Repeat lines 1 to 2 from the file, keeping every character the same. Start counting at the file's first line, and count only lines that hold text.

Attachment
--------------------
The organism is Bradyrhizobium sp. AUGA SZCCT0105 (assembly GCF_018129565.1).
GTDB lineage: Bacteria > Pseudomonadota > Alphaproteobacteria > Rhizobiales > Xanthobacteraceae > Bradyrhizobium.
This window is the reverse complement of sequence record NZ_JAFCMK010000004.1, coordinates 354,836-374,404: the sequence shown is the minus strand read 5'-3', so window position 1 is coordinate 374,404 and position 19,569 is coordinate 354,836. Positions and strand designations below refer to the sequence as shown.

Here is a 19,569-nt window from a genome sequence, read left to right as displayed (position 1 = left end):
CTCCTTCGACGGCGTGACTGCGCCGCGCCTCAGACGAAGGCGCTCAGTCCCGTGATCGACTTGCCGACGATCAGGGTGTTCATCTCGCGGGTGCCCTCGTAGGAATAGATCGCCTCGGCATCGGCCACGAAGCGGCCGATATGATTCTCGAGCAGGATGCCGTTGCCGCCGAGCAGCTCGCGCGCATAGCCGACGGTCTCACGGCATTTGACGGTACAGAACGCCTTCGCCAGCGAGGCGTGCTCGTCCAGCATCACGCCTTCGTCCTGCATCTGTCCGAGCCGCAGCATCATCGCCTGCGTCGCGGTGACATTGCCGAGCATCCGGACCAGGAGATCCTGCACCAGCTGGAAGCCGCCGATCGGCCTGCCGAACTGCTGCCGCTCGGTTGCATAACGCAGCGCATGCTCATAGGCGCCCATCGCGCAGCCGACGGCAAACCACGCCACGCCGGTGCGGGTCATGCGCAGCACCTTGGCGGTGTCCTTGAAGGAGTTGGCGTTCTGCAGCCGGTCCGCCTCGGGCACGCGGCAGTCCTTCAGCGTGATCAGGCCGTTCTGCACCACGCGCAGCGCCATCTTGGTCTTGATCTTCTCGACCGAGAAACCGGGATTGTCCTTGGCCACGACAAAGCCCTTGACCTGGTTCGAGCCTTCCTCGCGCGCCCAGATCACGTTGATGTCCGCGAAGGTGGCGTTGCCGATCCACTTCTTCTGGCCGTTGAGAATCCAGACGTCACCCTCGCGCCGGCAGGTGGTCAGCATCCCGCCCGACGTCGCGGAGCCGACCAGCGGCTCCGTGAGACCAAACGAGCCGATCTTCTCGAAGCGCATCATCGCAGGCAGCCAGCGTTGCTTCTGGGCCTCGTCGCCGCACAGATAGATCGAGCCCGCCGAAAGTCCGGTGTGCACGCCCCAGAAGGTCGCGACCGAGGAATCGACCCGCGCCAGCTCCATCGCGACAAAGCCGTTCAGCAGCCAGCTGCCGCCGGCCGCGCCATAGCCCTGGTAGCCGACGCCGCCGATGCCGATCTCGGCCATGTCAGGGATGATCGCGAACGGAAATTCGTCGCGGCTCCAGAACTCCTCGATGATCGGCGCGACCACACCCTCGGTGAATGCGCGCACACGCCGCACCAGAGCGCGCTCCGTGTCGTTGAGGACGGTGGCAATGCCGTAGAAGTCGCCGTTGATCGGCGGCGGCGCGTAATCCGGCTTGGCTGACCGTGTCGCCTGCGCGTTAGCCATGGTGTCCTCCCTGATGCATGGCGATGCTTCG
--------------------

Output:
The organism is Bradyrhizobium sp. AUGA SZCCT0105 (assembly GCF_018129565.1).
GTDB lineage: Bacteria > Pseudomonadota > Alphaproteobacteria > Rhizobiales > Xanthobacteraceae > Bradyrhizobium.